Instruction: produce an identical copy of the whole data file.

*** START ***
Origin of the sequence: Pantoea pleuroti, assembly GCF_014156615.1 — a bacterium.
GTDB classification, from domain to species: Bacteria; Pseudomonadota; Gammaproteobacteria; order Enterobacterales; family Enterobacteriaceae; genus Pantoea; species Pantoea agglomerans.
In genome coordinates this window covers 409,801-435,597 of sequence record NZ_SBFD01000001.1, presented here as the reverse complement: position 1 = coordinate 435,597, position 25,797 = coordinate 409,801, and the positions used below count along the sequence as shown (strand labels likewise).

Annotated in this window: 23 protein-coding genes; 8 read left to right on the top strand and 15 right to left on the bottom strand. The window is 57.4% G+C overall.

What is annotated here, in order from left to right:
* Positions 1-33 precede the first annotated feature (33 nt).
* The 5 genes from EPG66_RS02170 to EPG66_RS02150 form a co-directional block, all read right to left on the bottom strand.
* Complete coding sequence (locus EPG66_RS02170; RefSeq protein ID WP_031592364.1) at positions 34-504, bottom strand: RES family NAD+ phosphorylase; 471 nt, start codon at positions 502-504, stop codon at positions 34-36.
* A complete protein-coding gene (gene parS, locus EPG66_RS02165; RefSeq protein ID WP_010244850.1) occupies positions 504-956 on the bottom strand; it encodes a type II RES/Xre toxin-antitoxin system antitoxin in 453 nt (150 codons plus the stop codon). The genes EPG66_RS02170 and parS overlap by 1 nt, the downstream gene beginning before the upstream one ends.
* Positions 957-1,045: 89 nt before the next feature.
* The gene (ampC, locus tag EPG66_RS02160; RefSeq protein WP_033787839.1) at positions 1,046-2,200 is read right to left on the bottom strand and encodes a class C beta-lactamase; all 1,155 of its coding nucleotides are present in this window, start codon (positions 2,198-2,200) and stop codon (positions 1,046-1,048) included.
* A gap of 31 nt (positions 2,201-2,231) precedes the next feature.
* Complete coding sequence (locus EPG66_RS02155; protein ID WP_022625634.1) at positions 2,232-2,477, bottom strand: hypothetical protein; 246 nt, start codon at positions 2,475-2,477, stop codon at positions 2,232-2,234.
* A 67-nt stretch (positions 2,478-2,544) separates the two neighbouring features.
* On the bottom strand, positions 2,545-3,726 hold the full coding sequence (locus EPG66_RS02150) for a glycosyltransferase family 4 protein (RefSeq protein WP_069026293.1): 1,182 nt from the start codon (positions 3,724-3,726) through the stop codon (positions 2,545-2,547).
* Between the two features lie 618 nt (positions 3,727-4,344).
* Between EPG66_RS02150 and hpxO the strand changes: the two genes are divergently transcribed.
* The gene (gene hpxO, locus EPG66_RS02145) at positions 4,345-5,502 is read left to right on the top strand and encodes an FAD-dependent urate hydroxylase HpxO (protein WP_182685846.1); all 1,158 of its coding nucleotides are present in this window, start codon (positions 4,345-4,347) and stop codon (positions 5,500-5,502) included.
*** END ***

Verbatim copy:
Origin of the sequence: Pantoea pleuroti, assembly GCF_014156615.1 — a bacterium.
GTDB classification, from domain to species: Bacteria; Pseudomonadota; Gammaproteobacteria; order Enterobacterales; family Enterobacteriaceae; genus Pantoea; species Pantoea agglomerans.
In genome coordinates this window covers 409,801-435,597 of sequence record NZ_SBFD01000001.1, presented here as the reverse complement: position 1 = coordinate 435,597, position 25,797 = coordinate 409,801, and the positions used below count along the sequence as shown (strand labels likewise).

Annotated in this window: 23 protein-coding genes; 8 read left to right on the top strand and 15 right to left on the bottom strand. The window is 57.4% G+C overall.

What is annotated here, in order from left to right:
* Positions 1-33 precede the first annotated feature (33 nt).
* The 5 genes from EPG66_RS02170 to EPG66_RS02150 form a co-directional block, all read right to left on the bottom strand.
* Complete coding sequence (locus EPG66_RS02170; RefSeq protein ID WP_031592364.1) at positions 34-504, bottom strand: RES family NAD+ phosphorylase; 471 nt, start codon at positions 502-504, stop codon at positions 34-36.
* A complete protein-coding gene (gene parS, locus EPG66_RS02165; RefSeq protein ID WP_010244850.1) occupies positions 504-956 on the bottom strand; it encodes a type II RES/Xre toxin-antitoxin system antitoxin in 453 nt (150 codons plus the stop codon). The genes EPG66_RS02170 and parS overlap by 1 nt, the downstream gene beginning before the upstream one ends.
* Positions 957-1,045: 89 nt before the next feature.
* The gene (ampC, locus tag EPG66_RS02160; RefSeq protein WP_033787839.1) at positions 1,046-2,200 is read right to left on the bottom strand and encodes a class C beta-lactamase; all 1,155 of its coding nucleotides are present in this window, start codon (positions 2,198-2,200) and stop codon (positions 1,046-1,048) included.
* A gap of 31 nt (positions 2,201-2,231) precedes the next feature.
* Complete coding sequence (locus EPG66_RS02155; protein ID WP_022625634.1) at positions 2,232-2,477, bottom strand: hypothetical protein; 246 nt, start codon at positions 2,475-2,477, stop codon at positions 2,232-2,234.
* A 67-nt stretch (positions 2,478-2,544) separates the two neighbouring features.
* On the bottom strand, positions 2,545-3,726 hold the full coding sequence (locus EPG66_RS02150) for a glycosyltransferase family 4 protein (RefSeq protein WP_069026293.1): 1,182 nt from the start codon (positions 3,724-3,726) through the stop codon (positions 2,545-2,547).
* Between the two features lie 618 nt (positions 3,727-4,344).
* Between EPG66_RS02150 and hpxO the strand changes: the two genes are divergently transcribed.
* The gene (gene hpxO, locus EPG66_RS02145) at positions 4,345-5,502 is read left to right on the top strand and encodes an FAD-dependent urate hydroxylase HpxO (protein WP_182685846.1); all 1,158 of its coding nucleotides are present in this window, start codon (positions 4,345-4,347) and stop codon (positions 5,500-5,502) included.